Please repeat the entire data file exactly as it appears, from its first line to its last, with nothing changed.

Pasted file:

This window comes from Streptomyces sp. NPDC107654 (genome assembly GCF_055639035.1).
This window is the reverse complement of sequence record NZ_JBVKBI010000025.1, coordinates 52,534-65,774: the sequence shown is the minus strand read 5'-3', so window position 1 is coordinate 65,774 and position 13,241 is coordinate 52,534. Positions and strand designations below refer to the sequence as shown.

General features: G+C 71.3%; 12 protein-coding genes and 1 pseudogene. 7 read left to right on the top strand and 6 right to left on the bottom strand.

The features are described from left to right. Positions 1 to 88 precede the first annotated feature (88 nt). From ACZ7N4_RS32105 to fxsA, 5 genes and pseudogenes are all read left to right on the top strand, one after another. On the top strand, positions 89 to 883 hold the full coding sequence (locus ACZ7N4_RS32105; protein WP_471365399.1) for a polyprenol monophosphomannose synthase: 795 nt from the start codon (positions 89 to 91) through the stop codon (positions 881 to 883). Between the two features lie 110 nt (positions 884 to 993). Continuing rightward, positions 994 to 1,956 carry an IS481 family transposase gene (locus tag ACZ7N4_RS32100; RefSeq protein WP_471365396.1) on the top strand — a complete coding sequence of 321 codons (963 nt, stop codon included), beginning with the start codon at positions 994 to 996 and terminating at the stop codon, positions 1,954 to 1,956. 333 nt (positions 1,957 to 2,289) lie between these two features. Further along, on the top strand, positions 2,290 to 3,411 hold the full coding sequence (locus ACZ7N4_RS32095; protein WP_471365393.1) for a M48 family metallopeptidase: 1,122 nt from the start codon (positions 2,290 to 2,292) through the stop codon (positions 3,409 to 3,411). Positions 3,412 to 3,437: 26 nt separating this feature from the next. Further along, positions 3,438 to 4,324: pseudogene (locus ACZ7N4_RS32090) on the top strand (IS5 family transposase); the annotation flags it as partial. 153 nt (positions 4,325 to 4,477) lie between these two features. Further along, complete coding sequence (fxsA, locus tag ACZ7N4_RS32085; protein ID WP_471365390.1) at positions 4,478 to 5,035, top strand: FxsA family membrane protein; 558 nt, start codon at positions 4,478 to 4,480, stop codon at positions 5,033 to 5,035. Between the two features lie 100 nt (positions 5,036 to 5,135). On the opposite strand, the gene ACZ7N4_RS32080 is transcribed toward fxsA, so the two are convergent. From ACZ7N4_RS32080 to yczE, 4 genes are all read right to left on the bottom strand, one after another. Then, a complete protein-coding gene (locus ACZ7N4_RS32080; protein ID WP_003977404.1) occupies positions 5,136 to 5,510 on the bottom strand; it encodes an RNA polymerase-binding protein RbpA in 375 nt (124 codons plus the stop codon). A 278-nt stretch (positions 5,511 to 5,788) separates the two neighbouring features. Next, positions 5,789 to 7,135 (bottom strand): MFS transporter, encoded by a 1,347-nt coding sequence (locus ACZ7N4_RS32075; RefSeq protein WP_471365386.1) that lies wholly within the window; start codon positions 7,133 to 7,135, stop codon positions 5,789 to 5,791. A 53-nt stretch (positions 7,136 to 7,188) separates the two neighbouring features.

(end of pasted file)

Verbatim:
This window comes from Streptomyces sp. NPDC107654 (genome assembly GCF_055639035.1).
This window is the reverse complement of sequence record NZ_JBVKBI010000025.1, coordinates 52,534-65,774: the sequence shown is the minus strand read 5'-3', so window position 1 is coordinate 65,774 and position 13,241 is coordinate 52,534. Positions and strand designations below refer to the sequence as shown.

General features: G+C 71.3%; 12 protein-coding genes and 1 pseudogene. 7 read left to right on the top strand and 6 right to left on the bottom strand.

The features are described from left to right. Positions 1 to 88 precede the first annotated feature (88 nt). From ACZ7N4_RS32105 to fxsA, 5 genes and pseudogenes are all read left to right on the top strand, one after another. On the top strand, positions 89 to 883 hold the full coding sequence (locus ACZ7N4_RS32105; protein WP_471365399.1) for a polyprenol monophosphomannose synthase: 795 nt from the start codon (positions 89 to 91) through the stop codon (positions 881 to 883). Between the two features lie 110 nt (positions 884 to 993). Continuing rightward, positions 994 to 1,956 carry an IS481 family transposase gene (locus tag ACZ7N4_RS32100; RefSeq protein WP_471365396.1) on the top strand — a complete coding sequence of 321 codons (963 nt, stop codon included), beginning with the start codon at positions 994 to 996 and terminating at the stop codon, positions 1,954 to 1,956. 333 nt (positions 1,957 to 2,289) lie between these two features. Further along, on the top strand, positions 2,290 to 3,411 hold the full coding sequence (locus ACZ7N4_RS32095; protein WP_471365393.1) for a M48 family metallopeptidase: 1,122 nt from the start codon (positions 2,290 to 2,292) through the stop codon (positions 3,409 to 3,411). Positions 3,412 to 3,437: 26 nt separating this feature from the next. Further along, positions 3,438 to 4,324: pseudogene (locus ACZ7N4_RS32090) on the top strand (IS5 family transposase); the annotation flags it as partial. 153 nt (positions 4,325 to 4,477) lie between these two features. Further along, complete coding sequence (fxsA, locus tag ACZ7N4_RS32085; protein ID WP_471365390.1) at positions 4,478 to 5,035, top strand: FxsA family membrane protein; 558 nt, start codon at positions 4,478 to 4,480, stop codon at positions 5,033 to 5,035. Between the two features lie 100 nt (positions 5,036 to 5,135). On the opposite strand, the gene ACZ7N4_RS32080 is transcribed toward fxsA, so the two are convergent. From ACZ7N4_RS32080 to yczE, 4 genes are all read right to left on the bottom strand, one after another. Then, a complete protein-coding gene (locus ACZ7N4_RS32080; protein ID WP_003977404.1) occupies positions 5,136 to 5,510 on the bottom strand; it encodes an RNA polymerase-binding protein RbpA in 375 nt (124 codons plus the stop codon). A 278-nt stretch (positions 5,511 to 5,788) separates the two neighbouring features. Next, positions 5,789 to 7,135 (bottom strand): MFS transporter, encoded by a 1,347-nt coding sequence (locus ACZ7N4_RS32075; RefSeq protein WP_471365386.1) that lies wholly within the window; start codon positions 7,133 to 7,135, stop codon positions 5,789 to 5,791. A 53-nt stretch (positions 7,136 to 7,188) separates the two neighbouring features.